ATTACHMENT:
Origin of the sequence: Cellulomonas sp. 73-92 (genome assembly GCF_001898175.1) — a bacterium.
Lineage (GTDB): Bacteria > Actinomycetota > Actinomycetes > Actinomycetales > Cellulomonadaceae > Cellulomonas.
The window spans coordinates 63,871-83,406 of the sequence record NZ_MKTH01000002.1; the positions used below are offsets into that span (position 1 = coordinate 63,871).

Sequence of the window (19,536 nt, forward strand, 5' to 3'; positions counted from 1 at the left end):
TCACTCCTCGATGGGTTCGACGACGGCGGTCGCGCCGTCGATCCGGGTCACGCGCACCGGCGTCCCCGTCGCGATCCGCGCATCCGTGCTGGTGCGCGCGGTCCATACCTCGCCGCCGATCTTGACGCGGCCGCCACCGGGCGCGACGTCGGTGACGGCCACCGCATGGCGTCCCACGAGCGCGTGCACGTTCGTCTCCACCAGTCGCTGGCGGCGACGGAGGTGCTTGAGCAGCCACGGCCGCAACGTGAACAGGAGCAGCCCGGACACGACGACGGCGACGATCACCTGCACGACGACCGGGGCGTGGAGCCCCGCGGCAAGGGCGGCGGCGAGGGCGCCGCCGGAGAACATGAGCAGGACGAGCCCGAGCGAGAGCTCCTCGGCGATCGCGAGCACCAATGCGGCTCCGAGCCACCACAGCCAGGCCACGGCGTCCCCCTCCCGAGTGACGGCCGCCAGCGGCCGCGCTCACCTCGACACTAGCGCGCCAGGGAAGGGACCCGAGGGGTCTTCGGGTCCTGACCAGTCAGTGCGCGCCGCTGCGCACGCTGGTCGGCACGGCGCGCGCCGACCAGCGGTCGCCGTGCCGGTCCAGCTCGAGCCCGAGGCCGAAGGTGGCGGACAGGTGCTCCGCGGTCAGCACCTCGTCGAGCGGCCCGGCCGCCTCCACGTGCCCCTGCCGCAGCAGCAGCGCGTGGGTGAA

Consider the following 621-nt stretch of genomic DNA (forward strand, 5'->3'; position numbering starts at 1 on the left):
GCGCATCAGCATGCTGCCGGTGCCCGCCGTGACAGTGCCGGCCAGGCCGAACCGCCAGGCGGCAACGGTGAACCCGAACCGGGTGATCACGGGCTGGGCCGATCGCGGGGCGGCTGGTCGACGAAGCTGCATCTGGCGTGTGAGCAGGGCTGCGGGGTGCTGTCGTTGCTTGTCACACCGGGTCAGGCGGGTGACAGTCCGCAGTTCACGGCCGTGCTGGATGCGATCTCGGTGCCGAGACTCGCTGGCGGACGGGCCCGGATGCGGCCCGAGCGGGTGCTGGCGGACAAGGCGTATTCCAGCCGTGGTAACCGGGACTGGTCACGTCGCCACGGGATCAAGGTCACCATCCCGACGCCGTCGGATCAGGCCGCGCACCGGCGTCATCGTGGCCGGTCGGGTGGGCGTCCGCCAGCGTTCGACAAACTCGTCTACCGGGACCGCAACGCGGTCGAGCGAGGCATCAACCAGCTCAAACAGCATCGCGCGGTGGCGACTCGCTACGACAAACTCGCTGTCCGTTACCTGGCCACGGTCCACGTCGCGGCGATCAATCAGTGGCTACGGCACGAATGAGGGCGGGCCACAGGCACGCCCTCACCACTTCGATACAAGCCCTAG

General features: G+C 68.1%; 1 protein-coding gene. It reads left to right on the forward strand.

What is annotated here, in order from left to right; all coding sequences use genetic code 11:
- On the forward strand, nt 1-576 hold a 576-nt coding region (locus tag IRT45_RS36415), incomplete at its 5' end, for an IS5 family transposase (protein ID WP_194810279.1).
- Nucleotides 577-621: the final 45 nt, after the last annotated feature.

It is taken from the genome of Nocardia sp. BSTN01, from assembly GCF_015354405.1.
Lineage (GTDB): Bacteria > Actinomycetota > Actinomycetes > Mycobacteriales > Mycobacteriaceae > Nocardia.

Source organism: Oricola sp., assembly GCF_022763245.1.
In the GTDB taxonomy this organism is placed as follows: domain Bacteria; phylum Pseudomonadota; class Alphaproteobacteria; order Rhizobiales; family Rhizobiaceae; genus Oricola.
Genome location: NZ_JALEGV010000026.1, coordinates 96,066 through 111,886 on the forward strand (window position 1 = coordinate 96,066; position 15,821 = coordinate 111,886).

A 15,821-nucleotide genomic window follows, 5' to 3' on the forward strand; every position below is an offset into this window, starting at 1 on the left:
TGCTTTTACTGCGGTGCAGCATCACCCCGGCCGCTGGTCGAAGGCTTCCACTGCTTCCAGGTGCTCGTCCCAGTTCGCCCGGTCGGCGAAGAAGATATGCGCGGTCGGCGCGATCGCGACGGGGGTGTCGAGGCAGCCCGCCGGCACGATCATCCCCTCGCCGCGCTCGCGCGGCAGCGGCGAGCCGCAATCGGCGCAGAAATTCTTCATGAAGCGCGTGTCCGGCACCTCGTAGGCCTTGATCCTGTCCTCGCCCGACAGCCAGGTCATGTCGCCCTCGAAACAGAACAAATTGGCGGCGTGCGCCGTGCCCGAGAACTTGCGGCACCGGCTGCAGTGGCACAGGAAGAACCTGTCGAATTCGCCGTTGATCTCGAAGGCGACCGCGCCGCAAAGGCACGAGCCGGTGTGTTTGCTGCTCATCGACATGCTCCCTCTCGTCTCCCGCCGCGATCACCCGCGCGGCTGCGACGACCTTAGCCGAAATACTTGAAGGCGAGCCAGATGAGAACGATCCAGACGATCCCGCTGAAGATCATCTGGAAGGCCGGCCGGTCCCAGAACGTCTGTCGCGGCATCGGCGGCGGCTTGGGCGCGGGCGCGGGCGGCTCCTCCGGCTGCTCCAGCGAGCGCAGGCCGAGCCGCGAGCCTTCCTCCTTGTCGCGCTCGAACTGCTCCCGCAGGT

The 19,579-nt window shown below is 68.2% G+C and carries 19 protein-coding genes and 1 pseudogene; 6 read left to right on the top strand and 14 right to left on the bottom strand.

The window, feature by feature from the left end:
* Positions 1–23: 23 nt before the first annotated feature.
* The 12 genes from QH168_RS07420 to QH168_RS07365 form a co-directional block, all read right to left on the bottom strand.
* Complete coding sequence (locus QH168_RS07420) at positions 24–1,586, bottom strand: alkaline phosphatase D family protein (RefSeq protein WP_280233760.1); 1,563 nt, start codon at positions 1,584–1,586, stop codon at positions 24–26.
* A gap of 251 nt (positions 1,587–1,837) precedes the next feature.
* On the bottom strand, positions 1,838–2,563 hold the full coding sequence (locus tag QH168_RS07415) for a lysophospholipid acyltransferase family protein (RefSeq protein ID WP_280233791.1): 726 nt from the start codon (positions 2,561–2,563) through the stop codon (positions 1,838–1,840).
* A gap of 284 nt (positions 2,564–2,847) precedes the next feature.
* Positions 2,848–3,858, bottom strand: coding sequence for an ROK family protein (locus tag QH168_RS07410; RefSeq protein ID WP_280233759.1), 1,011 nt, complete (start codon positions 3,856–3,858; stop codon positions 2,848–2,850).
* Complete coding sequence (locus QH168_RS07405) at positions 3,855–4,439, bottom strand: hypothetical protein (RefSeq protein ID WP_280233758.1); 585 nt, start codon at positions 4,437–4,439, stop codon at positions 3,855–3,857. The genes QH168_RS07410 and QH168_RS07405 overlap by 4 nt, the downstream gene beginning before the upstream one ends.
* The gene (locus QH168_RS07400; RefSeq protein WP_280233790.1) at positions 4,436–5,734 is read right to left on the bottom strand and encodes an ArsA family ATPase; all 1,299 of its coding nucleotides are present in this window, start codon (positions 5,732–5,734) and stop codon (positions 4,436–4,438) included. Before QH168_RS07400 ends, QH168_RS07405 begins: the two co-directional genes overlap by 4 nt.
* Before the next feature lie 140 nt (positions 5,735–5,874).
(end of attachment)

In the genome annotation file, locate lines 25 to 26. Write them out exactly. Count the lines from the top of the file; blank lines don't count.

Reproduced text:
* On the bottom strand, positions 1,838–2,563 hold the full coding sequence (locus tag QH168_RS07415) for a lysophospholipid acyltransferase family protein (RefSeq protein ID WP_280233791.1): 726 nt from the start codon (positions 2,561–2,563) through the stop codon (positions 1,838–1,840).
* A gap of 284 nt (positions 2,564–2,847) precedes the next feature.